The Role of Newer Macrolides in the Treatment of Community-Acquired Respiratory Tract Infections: a Review of Experimental and Clinical Data

Clinical Microbiology and Antimicrobial Chemotherapy. 2000; 2(1):47-58

Journal article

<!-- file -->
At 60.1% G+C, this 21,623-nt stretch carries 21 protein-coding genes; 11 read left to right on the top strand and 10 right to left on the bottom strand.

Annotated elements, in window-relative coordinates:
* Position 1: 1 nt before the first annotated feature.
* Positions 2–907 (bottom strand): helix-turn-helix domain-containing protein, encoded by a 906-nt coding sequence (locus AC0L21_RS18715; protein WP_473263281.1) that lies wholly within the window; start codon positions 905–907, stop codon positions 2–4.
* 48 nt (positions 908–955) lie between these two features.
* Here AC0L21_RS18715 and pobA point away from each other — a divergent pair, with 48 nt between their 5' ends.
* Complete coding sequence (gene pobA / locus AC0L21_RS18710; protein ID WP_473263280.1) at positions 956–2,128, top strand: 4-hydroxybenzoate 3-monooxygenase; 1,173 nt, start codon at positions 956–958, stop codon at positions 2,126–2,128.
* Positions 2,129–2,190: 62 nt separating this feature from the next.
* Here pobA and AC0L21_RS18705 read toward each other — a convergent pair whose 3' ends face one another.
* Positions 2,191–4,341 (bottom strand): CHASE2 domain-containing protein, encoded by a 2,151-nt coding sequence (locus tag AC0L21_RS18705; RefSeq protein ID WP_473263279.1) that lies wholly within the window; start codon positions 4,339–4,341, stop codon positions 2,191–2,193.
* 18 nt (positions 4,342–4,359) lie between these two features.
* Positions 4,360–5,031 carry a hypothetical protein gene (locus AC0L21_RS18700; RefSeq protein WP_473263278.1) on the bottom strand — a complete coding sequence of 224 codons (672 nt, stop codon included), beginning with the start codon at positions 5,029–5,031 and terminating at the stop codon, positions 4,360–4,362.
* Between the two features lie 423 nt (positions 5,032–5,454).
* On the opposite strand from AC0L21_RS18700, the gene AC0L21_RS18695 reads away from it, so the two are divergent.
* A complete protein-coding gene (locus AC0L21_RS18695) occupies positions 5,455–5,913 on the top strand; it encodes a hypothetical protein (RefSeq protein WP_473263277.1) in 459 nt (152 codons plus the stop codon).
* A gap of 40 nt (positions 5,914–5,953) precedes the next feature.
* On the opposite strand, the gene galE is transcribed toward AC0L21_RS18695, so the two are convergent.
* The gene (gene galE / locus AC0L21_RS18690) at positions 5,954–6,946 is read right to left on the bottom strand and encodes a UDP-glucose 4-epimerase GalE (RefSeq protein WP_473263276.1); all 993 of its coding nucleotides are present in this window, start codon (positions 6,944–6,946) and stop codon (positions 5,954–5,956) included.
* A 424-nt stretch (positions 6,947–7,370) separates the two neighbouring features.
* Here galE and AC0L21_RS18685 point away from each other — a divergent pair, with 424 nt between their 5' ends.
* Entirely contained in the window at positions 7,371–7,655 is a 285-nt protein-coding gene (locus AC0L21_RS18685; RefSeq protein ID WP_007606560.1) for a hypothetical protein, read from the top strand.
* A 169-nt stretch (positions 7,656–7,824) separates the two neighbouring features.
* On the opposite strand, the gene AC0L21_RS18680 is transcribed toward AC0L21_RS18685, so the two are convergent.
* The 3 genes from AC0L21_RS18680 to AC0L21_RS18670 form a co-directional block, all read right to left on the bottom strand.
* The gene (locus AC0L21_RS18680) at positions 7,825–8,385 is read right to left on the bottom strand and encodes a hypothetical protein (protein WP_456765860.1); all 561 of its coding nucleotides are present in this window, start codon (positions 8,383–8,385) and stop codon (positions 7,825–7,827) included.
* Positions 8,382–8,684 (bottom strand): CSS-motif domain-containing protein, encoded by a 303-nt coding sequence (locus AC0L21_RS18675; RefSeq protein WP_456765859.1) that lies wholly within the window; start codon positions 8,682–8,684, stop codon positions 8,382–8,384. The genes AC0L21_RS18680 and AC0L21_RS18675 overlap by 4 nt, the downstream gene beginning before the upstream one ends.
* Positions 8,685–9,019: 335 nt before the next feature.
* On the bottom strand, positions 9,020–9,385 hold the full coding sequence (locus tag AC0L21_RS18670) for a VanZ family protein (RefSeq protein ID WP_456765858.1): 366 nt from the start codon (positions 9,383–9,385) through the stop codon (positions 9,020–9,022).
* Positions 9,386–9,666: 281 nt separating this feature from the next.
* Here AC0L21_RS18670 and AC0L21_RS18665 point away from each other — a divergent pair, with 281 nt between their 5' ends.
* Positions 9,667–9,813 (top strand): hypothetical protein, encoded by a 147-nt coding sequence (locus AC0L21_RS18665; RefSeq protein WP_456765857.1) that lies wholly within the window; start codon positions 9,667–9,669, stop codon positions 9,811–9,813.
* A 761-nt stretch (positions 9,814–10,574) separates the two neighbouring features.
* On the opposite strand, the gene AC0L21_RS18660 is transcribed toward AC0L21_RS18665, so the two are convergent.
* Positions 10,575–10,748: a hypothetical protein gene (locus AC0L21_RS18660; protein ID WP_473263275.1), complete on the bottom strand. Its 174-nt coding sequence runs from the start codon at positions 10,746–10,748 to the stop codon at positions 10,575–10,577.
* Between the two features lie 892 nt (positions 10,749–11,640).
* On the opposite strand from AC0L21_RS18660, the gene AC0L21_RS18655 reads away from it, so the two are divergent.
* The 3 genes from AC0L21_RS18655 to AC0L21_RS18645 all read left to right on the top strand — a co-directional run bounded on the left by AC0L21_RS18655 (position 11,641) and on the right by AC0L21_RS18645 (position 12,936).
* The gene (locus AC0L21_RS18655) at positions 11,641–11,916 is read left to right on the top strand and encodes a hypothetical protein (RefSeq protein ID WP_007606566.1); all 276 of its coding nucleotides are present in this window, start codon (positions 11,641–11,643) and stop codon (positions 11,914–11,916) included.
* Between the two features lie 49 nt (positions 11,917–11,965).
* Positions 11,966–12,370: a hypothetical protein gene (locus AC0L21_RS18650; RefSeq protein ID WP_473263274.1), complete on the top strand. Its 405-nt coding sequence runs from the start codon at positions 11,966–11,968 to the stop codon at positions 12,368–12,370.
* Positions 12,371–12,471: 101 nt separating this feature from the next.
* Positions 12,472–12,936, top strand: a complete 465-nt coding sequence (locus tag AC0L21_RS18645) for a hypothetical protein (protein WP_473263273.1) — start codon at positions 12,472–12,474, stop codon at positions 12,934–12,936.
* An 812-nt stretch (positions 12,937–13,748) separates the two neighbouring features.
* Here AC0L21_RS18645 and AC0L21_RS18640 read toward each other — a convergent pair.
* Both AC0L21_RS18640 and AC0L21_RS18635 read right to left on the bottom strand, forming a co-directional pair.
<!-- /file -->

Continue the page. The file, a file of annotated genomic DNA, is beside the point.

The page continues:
The macrolide class of antibiotics is well established and often recommended for use in the treatment of community-acquired respiratory tract infections (RTI). The newer agents clarithromycin and azithromycin are frequently prescribed as firstor second-line therapy, and have been considered as superior to erythromycininmicrobiological activity and clinical efficacy. In vitro data show that clarithromycinand azithromycinhave good activity (MIC≤0,5 mg/l) against certain RTI pathogens. However the activity of both compounds is intrinsically low against Haemophilus influenzae whilst several other important RTI pathogens – notably Streptococcus pneu moniae and Streptococcus pyogenes – exhibit a high prevalence of resistance to them. In many countries, the prevalence of resistance to clarithromycinand azithromycinis still rising with crossresistance with erythromycin. Maximum serum concentrations of clarithromycinand azithromycinare lower thanthe MIC90s for these agents against H. influenzae and S. pneumoniae. Concentrations in tissues have beenreported to be much higher thanthose in serum. However, the high concentrations observed in tissues are largely a reflection of high concentrations inside cells. Concentrations of clarithromycin and azithromycininextracellular tissue fluids, where Haemophilus and streptococci are located, are in equilibrium with concentrations in serum, and remainlow. It has beensuggested that phagocytes deliver azithromycinto infectionsites ina targeted fashion, but the evidence in support of this hypothesis is weak. Recent clinical experience with clarithromycin and azithromycin is consistent with preclinical results, and suggests that these agents have limited efficacy against certainRTI. Clarithromycinand azithromycinare the first choice treatment of atypical infections caused by intracellular pathogens. For community-acquired RTIs, where H. influenzae and S. pneumoniae are present, they may no longer be anappropriate choice for first-line therapy. Indeed, in areas where levels of drug resistant S. pneumoniae are high, their use may be questionable as second-line therapy.

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